We are not the same people as before we went to Botswana. We miss our camp. We loved this trip. You have to be able to endure the bumps and lumps of the overland drive to handle this particular trip, Afro Ventures’ Botswana a la Hemingway, but there are other ways, there are trips where you fly from destination to destination, and stay mostly in lodges. You would still experience much of what we experienced, just not the camping portion.

AfroVentures and CCAfrica merged, and we don’t think you can get a better combination of knowledgeable guides and gracious accomodations. Every single day of our journey exceeded expectations. It was a grand adventure. Thanks for coming along.
grumeti-lion.JPG
This lion is actually a Grumeti lion from Tanzania, but I wasn’t digital yet when we travelled Botswana.

http://ccafrica.com

September 21, 2006 Posted by | Adventure, Africa, Botswana, Cultural, ExPat Life, Travel | , , , , | 2 Comments

The Hemingway Safari: The Kalihari (Part 10)

The next morning, we take it easy, late breakfast, get all packed up and are ready for our short trip to the airstrip. Our pilot is Collin McAlister, again, which we find delightful. And this time, I don’t even feel the least bit claustrophobic. I LIKE flying this way, where you stow your own bag, you get on, fly, get off, grab your bag – it is SO efficient!

This flight is totally different from the last one, in that we go from the lushness of the Okavango Delta into the dry Kalihari. Now the Kalihari airstrip seems remote enough when we see Godfrey there to meet us, but we still have a four hour drive in front of us to the Deception Valley camp site. Godfrey has put the canvas top over the wagon which protects us from the hottest part of the sun, but still we can see out.

Godrey points out to us the tiny melons growing along the side of the road, and says that the lions eat them for water, as there is no source of water in the middle of the desert. There were some pumps, but there was an earthquake and the pipes broke. Later, on one of our game drives, we see a crew out in the middle of way-far-out-nowhere, and they are repairing the pipes so that one day the water holes will function again. We also see a tiny green desert hibiscus flower.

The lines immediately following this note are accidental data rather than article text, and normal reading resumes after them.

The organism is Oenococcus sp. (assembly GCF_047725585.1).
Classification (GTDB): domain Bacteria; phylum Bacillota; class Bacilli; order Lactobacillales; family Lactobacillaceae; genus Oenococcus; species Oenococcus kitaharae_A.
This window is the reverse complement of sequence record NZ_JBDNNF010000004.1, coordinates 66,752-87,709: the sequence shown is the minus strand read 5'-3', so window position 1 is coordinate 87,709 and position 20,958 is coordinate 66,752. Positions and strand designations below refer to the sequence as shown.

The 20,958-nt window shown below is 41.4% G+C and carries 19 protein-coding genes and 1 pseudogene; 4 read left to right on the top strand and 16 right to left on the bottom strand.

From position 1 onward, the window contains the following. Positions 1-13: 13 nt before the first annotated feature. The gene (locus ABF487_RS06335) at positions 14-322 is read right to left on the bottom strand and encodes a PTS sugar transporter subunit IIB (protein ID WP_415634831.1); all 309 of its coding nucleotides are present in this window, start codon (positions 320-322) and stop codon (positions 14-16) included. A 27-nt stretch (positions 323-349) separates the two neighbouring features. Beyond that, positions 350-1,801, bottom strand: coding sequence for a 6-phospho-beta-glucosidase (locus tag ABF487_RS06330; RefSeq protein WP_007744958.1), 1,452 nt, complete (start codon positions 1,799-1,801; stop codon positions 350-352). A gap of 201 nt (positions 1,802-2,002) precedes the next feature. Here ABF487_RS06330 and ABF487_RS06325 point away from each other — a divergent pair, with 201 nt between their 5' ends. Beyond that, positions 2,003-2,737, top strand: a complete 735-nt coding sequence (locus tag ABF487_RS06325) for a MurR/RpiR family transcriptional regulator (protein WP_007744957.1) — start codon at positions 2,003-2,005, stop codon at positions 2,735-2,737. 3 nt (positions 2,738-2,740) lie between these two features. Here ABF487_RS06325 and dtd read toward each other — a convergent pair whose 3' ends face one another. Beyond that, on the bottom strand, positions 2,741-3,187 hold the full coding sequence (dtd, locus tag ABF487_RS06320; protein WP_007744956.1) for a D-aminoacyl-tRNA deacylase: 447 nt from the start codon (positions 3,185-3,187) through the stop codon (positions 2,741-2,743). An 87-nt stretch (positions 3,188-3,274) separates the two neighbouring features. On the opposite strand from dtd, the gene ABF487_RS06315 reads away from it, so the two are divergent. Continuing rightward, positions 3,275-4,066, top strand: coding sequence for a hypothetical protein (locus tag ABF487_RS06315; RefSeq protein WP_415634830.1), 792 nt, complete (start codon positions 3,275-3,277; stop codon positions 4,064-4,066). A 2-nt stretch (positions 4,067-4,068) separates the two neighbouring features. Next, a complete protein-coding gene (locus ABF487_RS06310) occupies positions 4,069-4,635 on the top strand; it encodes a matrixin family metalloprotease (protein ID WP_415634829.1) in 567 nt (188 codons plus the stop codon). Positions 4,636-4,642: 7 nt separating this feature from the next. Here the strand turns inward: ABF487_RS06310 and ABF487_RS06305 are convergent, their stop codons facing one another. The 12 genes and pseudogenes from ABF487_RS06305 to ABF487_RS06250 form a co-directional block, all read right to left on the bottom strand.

We have never seen such a bleak landscape. It is hard to believe that this land can support any life at all, but . . . Godfrey shows us wonders. One of the first is an entire herd of gigantic male kudus, very large deer-like animals with beautiful twisted antlers. They can bound over very high fences, and make it look easy. We saw this, on the long drive to our camp site, the fences were over 7 feet high, and these huge antelope sailed over at a gallop. It takes our breath away.

We also saw ostrich, many of them, male and female, and they always run away when we get close. When they run, they really bounce from side to side, and look very comical, like ballerinas running off-stage.

We have to stop several times to go through gates into the Kalihari game reserve. We want to see the lions, the lions of the Kalihari, the great, very wild lions we have heard about. We don’t see any on the four hour ride to our camp, but we have seen so much that it hardly matters. And we are grateful to sink into our familiar beds in our familiar tents, to have a hot shower, and a rest before the afternoon game drive.

As we come into camp, John and Richard are leaving in the big truck, to go get water. We use water very sparingly, but supporting life out on the desert means you have to bring in everything. John and Richard will drive a couple hours to the water station, will fill and drive back. The water is a little red. We don’t drink it, and we keep our mouths shut when we shower.

During our late afternoon game drive, we see a Cape Fox running through a herd of steinbok, and just as the light is failing, Godfrey spots a cheetah walking through the grass a few hundred yards away. We watch until darkness falls and we can’t see it any longer.